Hornbrook grew up in Ithaca.  His father was a self-employed jeweler, and his mother taught at Fall Creek Elementary School for about 13 years before moving to Dewitt Middle School, where she taught another 20 years.  By the time he was at Ithaca High School he was convinced to follow in his mother's footsteps.  His father had advised that teaching has a much better quality of life than the stress of running in your own business, not to mention that as a teacher you actually get time off without worrying about where your next paycheck is coming from.

"My mother was a very passionate teacher, and my sister and I both saw that," he says. "Coupled with my mother's passion for teaching as well as a few really good teachers that helped me learn about what I was go at and what I could do with my future, I decided early in High School that I wanted to do that as well.  Both my sister and I decided to get into education, following in her footsteps."

Hornbrook played hockey and baseball at Ithaca High School, and was a member of the 1988 state championship team.  He also played baseball in college, at Trinity University in San Antonio, Texas.  After earning his undergraduate degree in social science with an emphasis in teaching he was immediately hired to teach history in San Diego. He coached varsity baseball for his first eight years there.

Now a father of a three-month old baby, Hornbrook is realizing his goals that prompted him to leave the west coast.  He started as Lansing's Interim Principal on July 1st, and will remain in the position for the entire current school year.  He says that he intends to apply for the permanent principal position as soon as it is posted, likely at the beginning of 2020, observing that he sees this school year as a chanced to show the Board of Education what he can do as principal.

"I don't see it as a bad thing.  It gives me an opportunity to show my value," he says.  "I have a little pressure to make sure I do some good things in the time that I have, and hopefully my experience and the things we do this year will speak for themselves and I'll be able to retain the position."

Priorities for this school year include insuring the celebration of the diversity amongst students in a way that is worthy of the students that we serve and the community we serve.  He says he is excited about district-wide push to further integrating SEL into the curriculum and extra-curricular activities.

"This year it's a continued priority.  That's an expectation we have as a district and as a school.  Continuing that would have been in my plan whether I were permanent (principal) or not.  Also, the unified sports that we started last year was a big step in creating a more inclusive school environment for all of our students."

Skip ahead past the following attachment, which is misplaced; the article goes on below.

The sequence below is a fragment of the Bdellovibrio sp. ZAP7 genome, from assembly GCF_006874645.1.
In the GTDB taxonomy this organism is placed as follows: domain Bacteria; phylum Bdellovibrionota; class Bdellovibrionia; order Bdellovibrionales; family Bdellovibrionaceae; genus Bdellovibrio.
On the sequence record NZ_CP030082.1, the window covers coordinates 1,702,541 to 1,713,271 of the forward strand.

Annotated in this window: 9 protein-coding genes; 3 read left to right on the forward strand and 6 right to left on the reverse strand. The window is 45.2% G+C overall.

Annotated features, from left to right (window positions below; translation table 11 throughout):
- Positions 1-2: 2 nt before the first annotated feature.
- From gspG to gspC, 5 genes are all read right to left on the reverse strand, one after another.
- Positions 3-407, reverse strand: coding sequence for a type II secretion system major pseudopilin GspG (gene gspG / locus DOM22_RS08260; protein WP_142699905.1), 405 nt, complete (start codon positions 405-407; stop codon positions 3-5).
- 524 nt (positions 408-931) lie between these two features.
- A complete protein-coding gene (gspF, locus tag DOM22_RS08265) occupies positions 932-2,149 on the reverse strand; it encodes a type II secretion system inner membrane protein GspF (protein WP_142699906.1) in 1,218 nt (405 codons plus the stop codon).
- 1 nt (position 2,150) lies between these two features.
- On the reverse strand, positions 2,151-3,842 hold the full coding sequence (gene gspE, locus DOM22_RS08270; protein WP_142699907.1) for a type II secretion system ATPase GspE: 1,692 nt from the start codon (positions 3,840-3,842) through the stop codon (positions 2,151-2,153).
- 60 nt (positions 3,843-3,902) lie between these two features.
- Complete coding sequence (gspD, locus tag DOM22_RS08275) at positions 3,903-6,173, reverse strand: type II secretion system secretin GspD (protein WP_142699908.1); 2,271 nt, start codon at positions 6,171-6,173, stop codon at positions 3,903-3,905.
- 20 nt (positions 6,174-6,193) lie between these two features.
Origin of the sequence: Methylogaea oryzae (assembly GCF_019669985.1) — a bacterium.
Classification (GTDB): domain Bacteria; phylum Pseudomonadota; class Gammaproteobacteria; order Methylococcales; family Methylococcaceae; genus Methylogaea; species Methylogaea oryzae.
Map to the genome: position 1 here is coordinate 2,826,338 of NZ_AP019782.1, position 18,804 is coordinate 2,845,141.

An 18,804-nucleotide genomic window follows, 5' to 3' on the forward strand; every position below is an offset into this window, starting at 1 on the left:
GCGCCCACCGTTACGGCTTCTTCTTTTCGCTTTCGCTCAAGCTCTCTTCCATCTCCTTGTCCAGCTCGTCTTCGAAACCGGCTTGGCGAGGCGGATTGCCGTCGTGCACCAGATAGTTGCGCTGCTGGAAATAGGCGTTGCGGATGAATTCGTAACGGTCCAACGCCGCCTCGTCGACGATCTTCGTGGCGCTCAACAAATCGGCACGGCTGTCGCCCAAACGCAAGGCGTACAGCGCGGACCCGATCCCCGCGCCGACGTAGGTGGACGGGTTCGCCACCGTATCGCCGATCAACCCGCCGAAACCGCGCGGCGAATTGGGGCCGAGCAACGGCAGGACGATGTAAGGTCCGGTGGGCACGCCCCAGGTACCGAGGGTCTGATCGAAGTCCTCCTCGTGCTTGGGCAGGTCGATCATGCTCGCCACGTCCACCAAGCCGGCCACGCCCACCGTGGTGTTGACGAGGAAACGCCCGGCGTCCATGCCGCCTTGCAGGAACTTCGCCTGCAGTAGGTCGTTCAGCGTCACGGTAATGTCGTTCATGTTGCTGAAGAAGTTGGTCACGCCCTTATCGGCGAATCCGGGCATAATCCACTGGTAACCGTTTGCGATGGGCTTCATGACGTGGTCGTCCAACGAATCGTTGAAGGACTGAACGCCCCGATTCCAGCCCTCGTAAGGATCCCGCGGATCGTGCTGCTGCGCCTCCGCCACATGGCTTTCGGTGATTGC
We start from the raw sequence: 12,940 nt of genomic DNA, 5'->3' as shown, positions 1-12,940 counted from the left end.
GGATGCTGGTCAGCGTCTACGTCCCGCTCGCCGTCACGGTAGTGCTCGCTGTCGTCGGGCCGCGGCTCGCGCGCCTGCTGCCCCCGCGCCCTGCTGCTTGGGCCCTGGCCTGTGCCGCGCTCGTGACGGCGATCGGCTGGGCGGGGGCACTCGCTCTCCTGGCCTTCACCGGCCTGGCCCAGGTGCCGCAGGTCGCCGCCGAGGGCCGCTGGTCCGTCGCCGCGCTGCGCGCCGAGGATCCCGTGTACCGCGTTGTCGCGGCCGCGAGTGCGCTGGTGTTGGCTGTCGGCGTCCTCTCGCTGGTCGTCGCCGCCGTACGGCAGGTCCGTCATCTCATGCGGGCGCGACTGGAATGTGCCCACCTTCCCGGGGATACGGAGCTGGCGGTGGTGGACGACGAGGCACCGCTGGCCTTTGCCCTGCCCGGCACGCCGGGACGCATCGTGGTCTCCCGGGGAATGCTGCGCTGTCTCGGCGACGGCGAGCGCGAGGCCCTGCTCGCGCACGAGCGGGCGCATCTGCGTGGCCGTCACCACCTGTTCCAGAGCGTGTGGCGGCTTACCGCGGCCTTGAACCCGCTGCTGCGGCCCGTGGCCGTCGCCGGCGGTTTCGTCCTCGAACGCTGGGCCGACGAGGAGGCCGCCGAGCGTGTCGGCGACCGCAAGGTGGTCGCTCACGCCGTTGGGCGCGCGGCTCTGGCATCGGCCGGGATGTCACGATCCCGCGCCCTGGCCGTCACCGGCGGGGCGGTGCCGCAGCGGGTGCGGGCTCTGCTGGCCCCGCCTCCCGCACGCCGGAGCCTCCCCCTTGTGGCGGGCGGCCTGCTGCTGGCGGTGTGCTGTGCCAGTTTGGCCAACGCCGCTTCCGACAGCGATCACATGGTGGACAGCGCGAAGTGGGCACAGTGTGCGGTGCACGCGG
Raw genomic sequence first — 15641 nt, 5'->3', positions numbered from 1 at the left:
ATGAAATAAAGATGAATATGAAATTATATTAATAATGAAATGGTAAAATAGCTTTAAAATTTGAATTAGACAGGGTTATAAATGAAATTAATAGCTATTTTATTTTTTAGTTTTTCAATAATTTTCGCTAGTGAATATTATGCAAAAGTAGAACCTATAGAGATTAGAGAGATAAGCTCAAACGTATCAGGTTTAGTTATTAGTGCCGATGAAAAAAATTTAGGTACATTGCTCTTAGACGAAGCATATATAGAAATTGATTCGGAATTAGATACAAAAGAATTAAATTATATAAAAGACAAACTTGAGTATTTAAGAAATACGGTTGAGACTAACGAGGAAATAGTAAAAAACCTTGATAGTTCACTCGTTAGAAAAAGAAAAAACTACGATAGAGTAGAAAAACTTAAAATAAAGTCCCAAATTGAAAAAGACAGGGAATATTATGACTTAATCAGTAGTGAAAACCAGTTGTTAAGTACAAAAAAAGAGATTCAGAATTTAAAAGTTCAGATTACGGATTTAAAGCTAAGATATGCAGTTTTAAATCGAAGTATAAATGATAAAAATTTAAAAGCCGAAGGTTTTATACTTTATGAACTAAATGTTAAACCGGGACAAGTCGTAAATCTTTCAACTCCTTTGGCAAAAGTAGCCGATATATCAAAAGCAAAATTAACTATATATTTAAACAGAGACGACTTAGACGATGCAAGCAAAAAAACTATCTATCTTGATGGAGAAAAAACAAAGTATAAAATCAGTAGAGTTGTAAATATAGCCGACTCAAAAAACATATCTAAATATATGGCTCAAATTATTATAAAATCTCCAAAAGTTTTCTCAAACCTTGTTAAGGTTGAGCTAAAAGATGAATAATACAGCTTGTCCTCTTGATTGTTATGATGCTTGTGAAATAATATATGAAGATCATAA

Hornbrook says that it was a definite advantage as Principal to already know the faculty, an advantage he also had as he took on administrative roles in San Diego.  As principal he says that being able to set priorities for faculty and the school community was exciting, and he tried to reflect that in his welcome address to the faculty when they returned to school last week.

"On the first day when the staff returned I wanted to make sure to have a really positive message, and I wanted them to believe that I thought that they are doing a great job.  And I wanted them to have some things that they can hold me accountable for as well," he says. "Accountability in schools is a big thing for students and teachers and administrators, so i made it very clear that I wanted three things: I wanted a school where everybody feels welcome and everybody feels they have a place and are valued.  I wanted to insure that our students have activities and academics that are worthy of their attendance, and a place where they can grow and learn and have fun."

If the interim position does become permanent Hornbrook says the academic program is in very good shape, but there are always changes that can improve the quality of education such as potential tweaks to the school day and more integration of SEL in and out of the classroom.

"The one thing that we have going here that is paramount is that academics here are phenomenal," he says. "We're in a unique situation where academically we don't need to make a ton of changes.  My focus in the future would sincerely be to continue to make sure that the programs we offer our kids are the best they can be, and are timed so they don't overwhelm kids, and participation in those things will be valuable.  We're not just checking boxes for college resumes, but we're getting meaningful experiences in extracurricular activities so that kids can learn and  grow from them."

Pin It